The rod and the reel will come out next week,

The fish will be hungry, and swimming so deep,

We’ll do it again, the first tasted so good,

It’s back to the lake by the beautiful wood.

 

 

 

Cee’s Fun Foto Challenge: Walks – Indoor or Outdoor

For today’s challenge, I thought I would share a few pictures of Yellowstone National Park where you can ONLY walk on the ‘walk’ or you can get into big trouble. Here is the featured image once again, showing the beginning of the walk out to one of the geysers:

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Along side of this raised walking area, it is not necessarily safe to walk.

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Farther along on the walk:

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And more:

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And the destination at the end of the walk:

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And on the walk back:

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Don’t step off of the walk. It could be very dangerous.

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Water – A Big Part of the Story

I very excited for this opportunity to announce the relaunch of the eBook version of

Nu Book 1 – The Esss Advance

under Kindle Direct Publishing. And, since Water plays a big part in the story, I want to share with you a chapter of the book centered around water. Stay tuned for my promotion on Amazon sometime within the next week. The book will be available for free for three days and I will be running a contest for three signed copies of the book. Maybe the number three has some significance.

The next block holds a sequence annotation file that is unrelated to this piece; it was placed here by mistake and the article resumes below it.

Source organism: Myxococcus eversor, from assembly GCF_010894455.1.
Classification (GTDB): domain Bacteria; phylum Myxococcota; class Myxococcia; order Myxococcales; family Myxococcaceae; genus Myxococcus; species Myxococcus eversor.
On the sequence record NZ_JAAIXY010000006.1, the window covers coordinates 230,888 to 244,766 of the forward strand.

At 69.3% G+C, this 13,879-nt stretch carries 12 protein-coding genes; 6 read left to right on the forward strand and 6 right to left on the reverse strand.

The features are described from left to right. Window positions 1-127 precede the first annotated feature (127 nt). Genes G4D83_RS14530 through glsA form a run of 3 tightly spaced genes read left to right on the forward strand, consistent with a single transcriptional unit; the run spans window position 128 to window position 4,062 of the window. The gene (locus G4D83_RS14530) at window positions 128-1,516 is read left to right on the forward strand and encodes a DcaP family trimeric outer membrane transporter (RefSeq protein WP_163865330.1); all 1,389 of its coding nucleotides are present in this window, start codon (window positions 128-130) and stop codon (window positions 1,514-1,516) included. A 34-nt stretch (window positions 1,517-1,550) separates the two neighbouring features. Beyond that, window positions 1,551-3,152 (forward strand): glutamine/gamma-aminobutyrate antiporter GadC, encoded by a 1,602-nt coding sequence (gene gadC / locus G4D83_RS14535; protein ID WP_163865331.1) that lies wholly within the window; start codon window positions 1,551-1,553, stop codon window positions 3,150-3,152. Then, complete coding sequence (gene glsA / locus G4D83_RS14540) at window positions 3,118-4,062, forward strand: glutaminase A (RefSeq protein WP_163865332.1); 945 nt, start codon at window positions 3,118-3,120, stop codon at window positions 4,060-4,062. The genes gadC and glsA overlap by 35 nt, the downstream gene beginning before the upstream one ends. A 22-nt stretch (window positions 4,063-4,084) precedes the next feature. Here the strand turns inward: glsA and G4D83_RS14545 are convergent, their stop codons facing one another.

Here is what the new cover looks like on Amazon:

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Now for a chapter from the book that centers around water:

Chapter 67 – Fishing Interrupted

Jimmy had been fishing since sunrise without too much success. His boat was anchored off the south side of Inner Island just east of the much bigger Wright Island in Isle Royale National Park on Lake Superior. His family had come camping on Wright Island every summer for many years, and what Jimmy enjoyed most was getting away from his younger siblings on his morning fishing trips. Every once in a while, he even brought home enough fish to feed the entire family!

The sound started as a background rumble, not dissimilar to distant thunder. Jimmy scanned the horizon looking for any ominous black clouds that might be approaching, but the sky was clear blue in every direction with high cirrus clouds dancing around the horizon to the south. So where was the thunder coming from?

That’s when Jimmy spotted it. Coming in low over the lake was some type of large aircraft of a kind he had never seen before. The craft’s exterior was a grayish-green color, not unlike brackish swamp water he had seen on many of his hikes in the park. The shape was like a large cylinder floating on its side about fifty feet above the lake as it approached Wright Island. Many small jets streamed out from under the cylinder and roiled up the water directly beneath it. That’s where the thunderous noise was coming from.